“Gee, I thought the guilty were not allowed to vote”

“Well, he hasn’t been convicted of anything yet.”

“I guess your perspective depends on whether you worked for Lehman or not”.

Only in Greenwich.

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20 Chieftans

Another example of the death by a 1,000 cuts. This house was originally listed in February, 2007, for $4.350 and has dropped in price, slowly, ever since. Today it was reduced another 8% to $3.5 million, or 20% from its original price. The sellers aren’t my clients and certainly don’t want or need my advice but as an object lesson, it’s hard not to conclude that it’s better to cut deeply, all at once. I’ll bet a surgeon would agree.

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The crushing of dissent
The polls aren’t yet closed and the Demmerkrats are already licking their chops, preparing to shut down talk radio. Senator Chuck Schumer compares Rush Limbaugh with pornography, which should give civil libertarians pause but won’t – these are the same people who adore Che, after all.

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414 Stanwich Rd.

How not to sell your house?
This property was bought for $2.1 million back in February, 2003. Three years later in March, 2006 the buyers put it back up for sale asking $2.695 which I thought at the time was a tad aggressive. For the ensuing three years the house has lingered, suffering the indignity of five price cuts, each too little to stir a buyer into action but gradually reducing its price to exactly what the sellers had paid for it: $2.1 million. Today they took a sixth cut, knocking another 5% off to $1.995, but wouldn’t someone who liked the house (but not its price) before have offered 5% less to begin with? I think so, in which case this latest cut won’t help.

My advice is, try to price your house right to begin with and if it turns out that the market disagrees with what you thought that right price was, don’t dither. A $50,000 price cut, as this one once endured, won’t accomplish anything. Move aggressively and swiftly and you’ll be able to sell before something bad happens, like the DJI dropping off the face of the earth.

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Go soak your head!
Some readers have had bad experiences with Summer Rain, complaining that as the business has prospered and expanded customer service has suffered. I have had no experience either way but for those looking for an alternative, reader CEA writes:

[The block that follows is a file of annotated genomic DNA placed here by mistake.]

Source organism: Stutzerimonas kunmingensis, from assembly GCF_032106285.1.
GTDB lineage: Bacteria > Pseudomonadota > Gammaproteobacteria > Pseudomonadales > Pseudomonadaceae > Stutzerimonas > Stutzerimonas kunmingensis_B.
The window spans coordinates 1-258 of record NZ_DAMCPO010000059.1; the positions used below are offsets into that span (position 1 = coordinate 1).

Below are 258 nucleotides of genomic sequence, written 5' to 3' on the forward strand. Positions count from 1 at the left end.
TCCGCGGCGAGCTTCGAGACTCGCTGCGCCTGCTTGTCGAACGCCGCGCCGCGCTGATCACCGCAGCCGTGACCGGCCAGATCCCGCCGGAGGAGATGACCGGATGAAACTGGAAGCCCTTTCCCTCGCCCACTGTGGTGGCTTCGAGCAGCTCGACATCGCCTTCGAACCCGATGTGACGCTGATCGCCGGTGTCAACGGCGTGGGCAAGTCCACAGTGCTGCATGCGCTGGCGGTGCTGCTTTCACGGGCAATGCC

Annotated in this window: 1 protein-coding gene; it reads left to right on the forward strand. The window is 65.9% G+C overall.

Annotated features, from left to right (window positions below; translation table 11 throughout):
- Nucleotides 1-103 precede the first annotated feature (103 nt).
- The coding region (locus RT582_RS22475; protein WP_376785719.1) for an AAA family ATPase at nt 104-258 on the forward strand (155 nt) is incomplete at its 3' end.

“Kevin Zosiak: 203 509 9568

My parents and I have both used him. He is prompt, he does great work, and is very professional.”

Sounds good to me – I’ll post his contact info in the column to the right.

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Just voted at District 5 and discovered that there’s no name printed on the ballot for the Libertarian candidate. I was limited to merely casting a vote to cancel that of the Greenwich Diva’s but I have now found out that the Libertarian’s candidate is
Bob Barr. Too late for me to write him in but it’s not too late for those of you who have yet to vote. There’s still time to avert disaster! Go vote.

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27 Vineyard Lane
This 1920’s, 2500 sq.ft. house on 3+ acres has been on the market since February. The owners switched brokers but until today, stuck fast to their price: $4.995 million. Now they’ve cut that 20% to $3.995. It’s still a land deal, in my opinion, although it would be wonderful to see the house restored. And, oversized lot or not (it’s in the RA-2 zone) $4.0 million seems rich, even for Vineyard Lane.

But it’s more realistic than $5 million.

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“And there shall be a great wailing and gnashing of teeth”

This woman thinks Obama’s going to pay for her gasoline and mortgage

Oh, things are going to get interesting next year.

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From John Cooke of Prudential Connecticut, October’s Inventory (no, John, I didn’t deliberately cut out your identifying material – I just couldn’t fit it in the screen shot – it’s down below.) Click on the numbers to enlarge, if you wish.